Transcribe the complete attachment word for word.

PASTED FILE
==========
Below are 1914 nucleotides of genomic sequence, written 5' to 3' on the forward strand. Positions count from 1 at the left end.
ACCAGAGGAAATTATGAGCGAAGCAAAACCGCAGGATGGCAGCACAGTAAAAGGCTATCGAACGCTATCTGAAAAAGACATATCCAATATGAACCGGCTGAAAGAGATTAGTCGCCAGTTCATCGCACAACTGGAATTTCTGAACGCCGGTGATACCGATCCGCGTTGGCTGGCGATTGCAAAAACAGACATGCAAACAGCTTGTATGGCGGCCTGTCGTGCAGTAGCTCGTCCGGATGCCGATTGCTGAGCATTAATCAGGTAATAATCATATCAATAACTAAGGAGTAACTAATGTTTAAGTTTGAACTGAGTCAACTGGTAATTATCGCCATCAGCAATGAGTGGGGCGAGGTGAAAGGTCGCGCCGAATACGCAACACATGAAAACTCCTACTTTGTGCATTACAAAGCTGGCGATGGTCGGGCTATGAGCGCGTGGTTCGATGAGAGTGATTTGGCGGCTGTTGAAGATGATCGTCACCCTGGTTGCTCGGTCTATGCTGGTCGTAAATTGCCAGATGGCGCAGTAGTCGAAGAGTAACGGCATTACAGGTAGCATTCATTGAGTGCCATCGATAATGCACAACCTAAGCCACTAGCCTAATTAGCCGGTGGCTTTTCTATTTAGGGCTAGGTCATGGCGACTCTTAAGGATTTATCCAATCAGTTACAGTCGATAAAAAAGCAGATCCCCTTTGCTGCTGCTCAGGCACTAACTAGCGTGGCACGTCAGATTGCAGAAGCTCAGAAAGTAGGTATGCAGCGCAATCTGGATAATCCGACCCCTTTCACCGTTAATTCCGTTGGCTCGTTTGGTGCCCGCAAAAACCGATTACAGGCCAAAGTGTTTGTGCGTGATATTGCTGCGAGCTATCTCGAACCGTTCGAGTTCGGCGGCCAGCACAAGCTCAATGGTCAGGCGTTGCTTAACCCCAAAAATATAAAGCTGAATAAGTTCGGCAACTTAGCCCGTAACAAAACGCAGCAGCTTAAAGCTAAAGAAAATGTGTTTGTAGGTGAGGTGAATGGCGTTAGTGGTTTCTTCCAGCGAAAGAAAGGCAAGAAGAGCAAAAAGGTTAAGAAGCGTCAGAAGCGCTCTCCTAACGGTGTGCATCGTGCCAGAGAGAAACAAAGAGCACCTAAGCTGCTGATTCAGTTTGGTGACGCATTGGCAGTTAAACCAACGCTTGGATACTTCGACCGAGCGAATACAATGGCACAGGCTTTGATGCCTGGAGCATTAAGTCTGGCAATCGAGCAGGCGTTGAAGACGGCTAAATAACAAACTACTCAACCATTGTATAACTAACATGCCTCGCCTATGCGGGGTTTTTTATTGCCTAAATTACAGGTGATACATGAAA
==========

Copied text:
Below are 1914 nucleotides of genomic sequence, written 5' to 3' on the forward strand. Positions count from 1 at the left end.
ACCAGAGGAAATTATGAGCGAAGCAAAACCGCAGGATGGCAGCACAGTAAAAGGCTATCGAACGCTATCTGAAAAAGACATATCCAATATGAACCGGCTGAAAGAGATTAGTCGCCAGTTCATCGCACAACTGGAATTTCTGAACGCCGGTGATACCGATCCGCGTTGGCTGGCGATTGCAAAAACAGACATGCAAACAGCTTGTATGGCGGCCTGTCGTGCAGTAGCTCGTCCGGATGCCGATTGCTGAGCATTAATCAGGTAATAATCATATCAATAACTAAGGAGTAACTAATGTTTAAGTTTGAACTGAGTCAACTGGTAATTATCGCCATCAGCAATGAGTGGGGCGAGGTGAAAGGTCGCGCCGAATACGCAACACATGAAAACTCCTACTTTGTGCATTACAAAGCTGGCGATGGTCGGGCTATGAGCGCGTGGTTCGATGAGAGTGATTTGGCGGCTGTTGAAGATGATCGTCACCCTGGTTGCTCGGTCTATGCTGGTCGTAAATTGCCAGATGGCGCAGTAGTCGAAGAGTAACGGCATTACAGGTAGCATTCATTGAGTGCCATCGATAATGCACAACCTAAGCCACTAGCCTAATTAGCCGGTGGCTTTTCTATTTAGGGCTAGGTCATGGCGACTCTTAAGGATTTATCCAATCAGTTACAGTCGATAAAAAAGCAGATCCCCTTTGCTGCTGCTCAGGCACTAACTAGCGTGGCACGTCAGATTGCAGAAGCTCAGAAAGTAGGTATGCAGCGCAATCTGGATAATCCGACCCCTTTCACCGTTAATTCCGTTGGCTCGTTTGGTGCCCGCAAAAACCGATTACAGGCCAAAGTGTTTGTGCGTGATATTGCTGCGAGCTATCTCGAACCGTTCGAGTTCGGCGGCCAGCACAAGCTCAATGGTCAGGCGTTGCTTAACCCCAAAAATATAAAGCTGAATAAGTTCGGCAACTTAGCCCGTAACAAAACGCAGCAGCTTAAAGCTAAAGAAAATGTGTTTGTAGGTGAGGTGAATGGCGTTAGTGGTTTCTTCCAGCGAAAGAAAGGCAAGAAGAGCAAAAAGGTTAAGAAGCGTCAGAAGCGCTCTCCTAACGGTGTGCATCGTGCCAGAGAGAAACAAAGAGCACCTAAGCTGCTGATTCAGTTTGGTGACGCATTGGCAGTTAAACCAACGCTTGGATACTTCGACCGAGCGAATACAATGGCACAGGCTTTGATGCCTGGAGCATTAAGTCTGGCAATCGAGCAGGCGTTGAAGACGGCTAAATAACAAACTACTCAACCATTGTATAACTAACATGCCTCGCCTATGCGGGGTTTTTTATTGCCTAAATTACAGGTGATACATGAAA